Volume VII, Issue 1


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Rose under Fire

Written by Elizabeth Wein
Disney Hyperion, 2013, 368 pp.
ISBN-13: 978-1423183099
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Elizabeth Wein, the author of this World War II YA novel, was born in 1964 New York City and moved to England with her family when she was three. She also spent time living in Jamaica and Pennsylvania as a child. She now resides in Scotland with her husband and two children. Well acquainted with folklore and inspired by British history, she based her Arthurian series on British legend and drew on World War II history with Code Name Verity and Rose under Fire. Like her main characters these two novels, she and husband are pilots.

Rose under Fire serves as companion novel to Code Name Verity (2012) in which Wein first introduced the character of Rose Justice. The connection is made through the main characters’ friendship with a mutual friend, Maddie. In Rose under Fire, Rose works as an ATA (Air Transport Auxiliary) worker, ferrying Allied planes between England and Paris. The initial portion of the story details the daily routine of Rose and other ATA pilots. It is not until Rose is captured by the Nazis that the story shifts to a historically accurate chronicle of Rose’s daily existence in Ravensbruck, an all-female concentration camp.

In Ravensbruck, a group of women befriend Rose and help her during her time in the camp. Among Rose’s fellow prisoners are a group of women referred to as the “rabbits”. Rabbits are Polish prisoners who were medically experimented on by Nazi doctors. The rabbits who lived through the experiments are maimed, mutilated, and bear both exterior and interior scars from the experiments. One of the main themes throughout this story is the need for Rose to bear witness to the world of the rabbits and tell their story as well as to record other atrocities at the camp. The novel is written in a journal format and offers Rose’s perceptions of events.

The novel provides explicit details, such as describing the stitching on a handkerchief, the way to tip a doodlebug, or recounting the Nuremburg Trails. Wein includes a list of primary sources used in researching historical events. Appropriate as a realistic portrayal of war, this book demonstrates the status of women during World War II and their treatment in concentration camps. Rose under Fire is a suitable read for individuals 13 and up and can be read as a companion to Code Name Verity or on its own. The only cautionary warning concerning this book is that rape and torture are part of the story as are descriptions of the ways humans can inhumanly treat one another. However, the educational benefits of learning about the treatment and role of female POWs as well as concentration prisoners is important. In the tradition of Rosie the Riveter, this story adds one more narrative to the growing body of work regarding female contributions to the war effort.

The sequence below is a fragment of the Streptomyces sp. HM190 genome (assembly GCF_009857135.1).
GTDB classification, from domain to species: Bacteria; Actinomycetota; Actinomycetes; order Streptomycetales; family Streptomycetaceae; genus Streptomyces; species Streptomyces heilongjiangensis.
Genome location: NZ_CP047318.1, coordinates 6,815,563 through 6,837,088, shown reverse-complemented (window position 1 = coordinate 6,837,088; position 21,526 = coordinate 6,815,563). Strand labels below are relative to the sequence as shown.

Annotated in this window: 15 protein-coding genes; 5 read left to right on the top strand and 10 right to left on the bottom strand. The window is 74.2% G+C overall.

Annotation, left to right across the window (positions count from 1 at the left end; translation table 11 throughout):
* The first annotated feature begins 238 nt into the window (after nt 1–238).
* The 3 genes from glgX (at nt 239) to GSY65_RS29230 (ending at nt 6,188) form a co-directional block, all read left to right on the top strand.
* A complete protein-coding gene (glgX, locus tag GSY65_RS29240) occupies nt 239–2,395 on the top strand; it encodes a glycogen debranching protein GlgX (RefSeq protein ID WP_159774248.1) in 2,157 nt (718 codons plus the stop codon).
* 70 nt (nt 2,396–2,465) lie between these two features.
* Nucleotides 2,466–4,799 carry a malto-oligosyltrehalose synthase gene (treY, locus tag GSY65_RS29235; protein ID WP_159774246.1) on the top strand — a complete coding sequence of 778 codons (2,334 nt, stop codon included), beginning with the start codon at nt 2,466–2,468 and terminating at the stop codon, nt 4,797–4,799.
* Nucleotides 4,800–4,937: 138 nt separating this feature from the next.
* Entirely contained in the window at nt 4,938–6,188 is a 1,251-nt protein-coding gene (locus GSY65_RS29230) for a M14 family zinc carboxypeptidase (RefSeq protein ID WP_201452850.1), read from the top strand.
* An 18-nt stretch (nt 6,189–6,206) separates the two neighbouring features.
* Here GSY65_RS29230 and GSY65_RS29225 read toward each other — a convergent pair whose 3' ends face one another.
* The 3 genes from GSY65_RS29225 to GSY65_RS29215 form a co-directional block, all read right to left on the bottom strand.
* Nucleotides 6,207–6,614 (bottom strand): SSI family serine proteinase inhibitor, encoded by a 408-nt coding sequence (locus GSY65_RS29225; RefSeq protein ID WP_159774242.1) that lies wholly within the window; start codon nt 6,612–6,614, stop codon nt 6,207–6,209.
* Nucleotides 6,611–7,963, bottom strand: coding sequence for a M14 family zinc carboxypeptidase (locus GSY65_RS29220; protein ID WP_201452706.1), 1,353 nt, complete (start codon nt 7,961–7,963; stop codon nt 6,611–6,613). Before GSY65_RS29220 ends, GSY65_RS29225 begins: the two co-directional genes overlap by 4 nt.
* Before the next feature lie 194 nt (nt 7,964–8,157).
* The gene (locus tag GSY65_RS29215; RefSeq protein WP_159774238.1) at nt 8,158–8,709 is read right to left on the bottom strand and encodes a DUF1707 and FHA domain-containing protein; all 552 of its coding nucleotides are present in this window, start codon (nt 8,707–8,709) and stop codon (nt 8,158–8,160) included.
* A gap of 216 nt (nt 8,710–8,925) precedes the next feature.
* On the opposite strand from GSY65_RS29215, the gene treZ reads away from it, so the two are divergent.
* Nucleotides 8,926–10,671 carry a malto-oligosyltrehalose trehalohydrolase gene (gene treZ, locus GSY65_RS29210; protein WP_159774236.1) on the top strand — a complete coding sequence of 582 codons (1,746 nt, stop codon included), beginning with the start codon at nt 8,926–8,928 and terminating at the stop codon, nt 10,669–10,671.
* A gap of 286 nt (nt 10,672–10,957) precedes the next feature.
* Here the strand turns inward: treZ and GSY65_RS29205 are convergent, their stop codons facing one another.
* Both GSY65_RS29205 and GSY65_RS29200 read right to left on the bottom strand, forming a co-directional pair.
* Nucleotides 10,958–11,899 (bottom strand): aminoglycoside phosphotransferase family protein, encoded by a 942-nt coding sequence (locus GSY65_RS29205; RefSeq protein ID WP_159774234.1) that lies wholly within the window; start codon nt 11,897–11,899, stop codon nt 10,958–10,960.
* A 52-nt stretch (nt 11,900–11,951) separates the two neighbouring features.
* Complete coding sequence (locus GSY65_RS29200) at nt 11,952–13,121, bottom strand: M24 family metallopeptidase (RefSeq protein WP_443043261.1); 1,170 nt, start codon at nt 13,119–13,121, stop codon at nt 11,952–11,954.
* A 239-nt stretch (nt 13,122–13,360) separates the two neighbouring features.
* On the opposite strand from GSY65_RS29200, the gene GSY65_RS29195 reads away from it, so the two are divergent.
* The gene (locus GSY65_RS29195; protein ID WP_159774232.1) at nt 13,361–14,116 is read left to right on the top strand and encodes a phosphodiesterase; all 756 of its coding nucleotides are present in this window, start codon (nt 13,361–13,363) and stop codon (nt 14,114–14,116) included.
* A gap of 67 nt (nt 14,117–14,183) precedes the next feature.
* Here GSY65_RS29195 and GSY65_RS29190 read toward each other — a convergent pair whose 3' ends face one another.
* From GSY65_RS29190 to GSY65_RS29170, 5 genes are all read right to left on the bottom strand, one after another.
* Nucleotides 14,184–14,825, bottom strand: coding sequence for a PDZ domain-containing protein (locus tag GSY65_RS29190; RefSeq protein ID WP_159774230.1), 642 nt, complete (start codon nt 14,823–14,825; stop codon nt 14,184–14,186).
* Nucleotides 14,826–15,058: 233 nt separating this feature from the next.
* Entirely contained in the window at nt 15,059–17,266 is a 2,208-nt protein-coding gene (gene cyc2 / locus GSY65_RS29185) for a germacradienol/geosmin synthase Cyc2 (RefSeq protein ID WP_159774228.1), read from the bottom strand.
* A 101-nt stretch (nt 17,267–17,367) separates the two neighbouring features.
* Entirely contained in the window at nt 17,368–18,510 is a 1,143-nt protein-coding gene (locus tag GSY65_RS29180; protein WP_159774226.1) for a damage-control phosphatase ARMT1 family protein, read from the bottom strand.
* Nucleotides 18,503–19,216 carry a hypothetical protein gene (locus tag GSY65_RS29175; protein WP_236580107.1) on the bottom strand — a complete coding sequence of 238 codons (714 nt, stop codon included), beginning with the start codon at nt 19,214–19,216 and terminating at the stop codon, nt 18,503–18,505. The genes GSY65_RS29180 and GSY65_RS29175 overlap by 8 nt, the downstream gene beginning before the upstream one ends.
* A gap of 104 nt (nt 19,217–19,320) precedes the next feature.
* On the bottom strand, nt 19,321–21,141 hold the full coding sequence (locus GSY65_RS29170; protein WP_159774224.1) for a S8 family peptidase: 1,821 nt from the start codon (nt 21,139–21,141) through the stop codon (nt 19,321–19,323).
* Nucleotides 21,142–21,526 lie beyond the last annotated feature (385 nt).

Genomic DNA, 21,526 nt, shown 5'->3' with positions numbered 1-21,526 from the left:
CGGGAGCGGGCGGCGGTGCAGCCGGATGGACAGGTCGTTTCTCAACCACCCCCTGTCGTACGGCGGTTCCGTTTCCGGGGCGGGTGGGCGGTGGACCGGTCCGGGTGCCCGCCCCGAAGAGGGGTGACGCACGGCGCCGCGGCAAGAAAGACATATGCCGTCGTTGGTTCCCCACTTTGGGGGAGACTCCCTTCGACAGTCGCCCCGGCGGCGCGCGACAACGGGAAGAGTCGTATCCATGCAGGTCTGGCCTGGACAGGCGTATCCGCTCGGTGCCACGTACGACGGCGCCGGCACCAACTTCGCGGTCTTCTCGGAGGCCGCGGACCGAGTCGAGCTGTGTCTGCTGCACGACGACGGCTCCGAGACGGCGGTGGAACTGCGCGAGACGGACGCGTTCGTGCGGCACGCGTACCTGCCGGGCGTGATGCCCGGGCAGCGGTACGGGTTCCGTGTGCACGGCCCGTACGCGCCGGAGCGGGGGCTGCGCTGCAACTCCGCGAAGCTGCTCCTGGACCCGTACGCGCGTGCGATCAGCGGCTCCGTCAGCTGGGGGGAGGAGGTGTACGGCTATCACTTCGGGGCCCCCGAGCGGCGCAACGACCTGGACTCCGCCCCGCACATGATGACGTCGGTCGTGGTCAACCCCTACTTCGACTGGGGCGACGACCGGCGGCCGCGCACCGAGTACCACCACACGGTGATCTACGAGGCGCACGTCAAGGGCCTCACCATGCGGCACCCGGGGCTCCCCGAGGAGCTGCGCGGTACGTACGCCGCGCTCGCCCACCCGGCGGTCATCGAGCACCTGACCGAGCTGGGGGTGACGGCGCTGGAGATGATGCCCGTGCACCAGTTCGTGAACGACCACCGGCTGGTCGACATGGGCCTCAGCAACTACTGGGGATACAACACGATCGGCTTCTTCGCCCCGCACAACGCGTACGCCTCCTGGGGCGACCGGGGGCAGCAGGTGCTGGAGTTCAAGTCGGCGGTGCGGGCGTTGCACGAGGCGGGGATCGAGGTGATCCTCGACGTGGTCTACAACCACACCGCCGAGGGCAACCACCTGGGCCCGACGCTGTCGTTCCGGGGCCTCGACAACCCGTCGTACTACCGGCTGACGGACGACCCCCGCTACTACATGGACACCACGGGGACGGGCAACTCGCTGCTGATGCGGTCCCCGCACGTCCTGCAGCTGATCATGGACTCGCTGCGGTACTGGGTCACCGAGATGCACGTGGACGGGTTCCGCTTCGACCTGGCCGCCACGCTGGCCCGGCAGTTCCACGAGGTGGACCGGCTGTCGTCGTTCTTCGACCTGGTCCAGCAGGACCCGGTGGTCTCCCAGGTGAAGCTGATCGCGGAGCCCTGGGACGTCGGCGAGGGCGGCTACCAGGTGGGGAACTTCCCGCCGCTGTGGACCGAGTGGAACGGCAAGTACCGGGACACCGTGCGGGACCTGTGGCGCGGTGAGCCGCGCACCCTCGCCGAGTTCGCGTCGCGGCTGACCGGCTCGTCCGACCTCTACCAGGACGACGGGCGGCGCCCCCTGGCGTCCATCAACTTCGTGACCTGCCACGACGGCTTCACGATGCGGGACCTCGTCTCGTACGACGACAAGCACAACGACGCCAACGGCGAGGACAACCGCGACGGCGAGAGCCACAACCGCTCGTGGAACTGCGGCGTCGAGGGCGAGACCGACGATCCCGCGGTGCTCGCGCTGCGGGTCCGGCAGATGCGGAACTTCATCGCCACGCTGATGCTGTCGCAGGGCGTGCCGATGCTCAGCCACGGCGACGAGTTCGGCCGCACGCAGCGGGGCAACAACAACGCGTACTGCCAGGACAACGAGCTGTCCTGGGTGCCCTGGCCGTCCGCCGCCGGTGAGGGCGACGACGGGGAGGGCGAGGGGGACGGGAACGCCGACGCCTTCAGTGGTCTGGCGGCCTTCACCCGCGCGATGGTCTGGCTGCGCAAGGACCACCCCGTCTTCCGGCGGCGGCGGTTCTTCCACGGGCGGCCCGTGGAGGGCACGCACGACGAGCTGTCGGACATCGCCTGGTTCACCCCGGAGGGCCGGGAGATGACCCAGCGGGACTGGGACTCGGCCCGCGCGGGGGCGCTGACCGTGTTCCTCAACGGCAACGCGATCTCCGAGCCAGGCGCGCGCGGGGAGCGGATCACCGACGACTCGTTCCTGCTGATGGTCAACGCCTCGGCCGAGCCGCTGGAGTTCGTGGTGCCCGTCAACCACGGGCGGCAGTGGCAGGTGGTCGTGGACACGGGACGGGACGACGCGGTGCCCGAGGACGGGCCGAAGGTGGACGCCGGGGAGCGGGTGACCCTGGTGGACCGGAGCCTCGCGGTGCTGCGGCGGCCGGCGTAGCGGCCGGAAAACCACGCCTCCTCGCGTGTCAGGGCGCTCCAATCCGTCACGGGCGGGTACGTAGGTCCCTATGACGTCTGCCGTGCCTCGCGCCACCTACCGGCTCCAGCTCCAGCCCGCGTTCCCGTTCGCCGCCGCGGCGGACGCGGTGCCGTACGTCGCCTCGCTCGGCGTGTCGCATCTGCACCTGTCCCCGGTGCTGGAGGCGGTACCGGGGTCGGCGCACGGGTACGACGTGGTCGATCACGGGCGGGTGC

There are numerous themes that can be used to pair books with Rose under Fire. The most lasting themes are those of solidarity (especially amongst females), defiance, hope, and bringing the truth to light by bearing witness. A text to pair with the theme of solidarity is the book Dirty Work (2007) by Julia Bell. Dirty Work tells the story of two girls, one of them abducted, in an international prostitution ring. The two girls understand that if they are ever going to get away, they must learn to trust each other.

Texts to pair with the theme of defiance are: In Defiance of Hitler: The Secret Mission of Varian Fry by Carla Killough McClafferty (2008), The Book Thief by Markus Zusak (2006), and Beyond Courage: The Untold Story of Jewish Resistance During the Holocaust by Doreen Rappaport (2014). In Defiance of Hitler tells the story of a young New York journalist who secretly helps refugees in Nazi-occupied France escape. The Book Thief tells the story of Liesel Meminger a girl who steals books and then shares the stories with her neighbors during bombings, and the Jewish man hiding in her basement. Beyond Courage offers stories of Jews who sabotaged the Nazis in order to help other Jews during the Holocaust.

Texts to pair with the theme of hope are Call Me Hope: A Novel by Gretchen Olson (2008), and Kids of Kabul: Living Bravely Through a Never-Ending War by Deborah Ellis (2012). Call Me Hope tells the a story of an 11-year-old girl who is verbally abused by her mother but instead of running away, finds strength, gets help and confronts her mother. Kids of Kabul tells the account of 24 children between the ages of 10 and 17 living in a war torn country yet wanting to acquire education and life experiences and to have fun.

Texts to pair with the theme of bringing the truth to light by bearing witness are My Secret Camera: Life in the Lodz Ghetto by Frank Dabba Smith and Mendel Grossman (2008), Bearing Witness: Stories of the Holocaust by Bernie Glassman (1999), Between Shades of Gray by Ruta Sepetys (2011), and Where the Action Was: Women War Correspondents In World War II by Penny Coleman (2002).

Megan McCaffrey, Governors State University, Illinois

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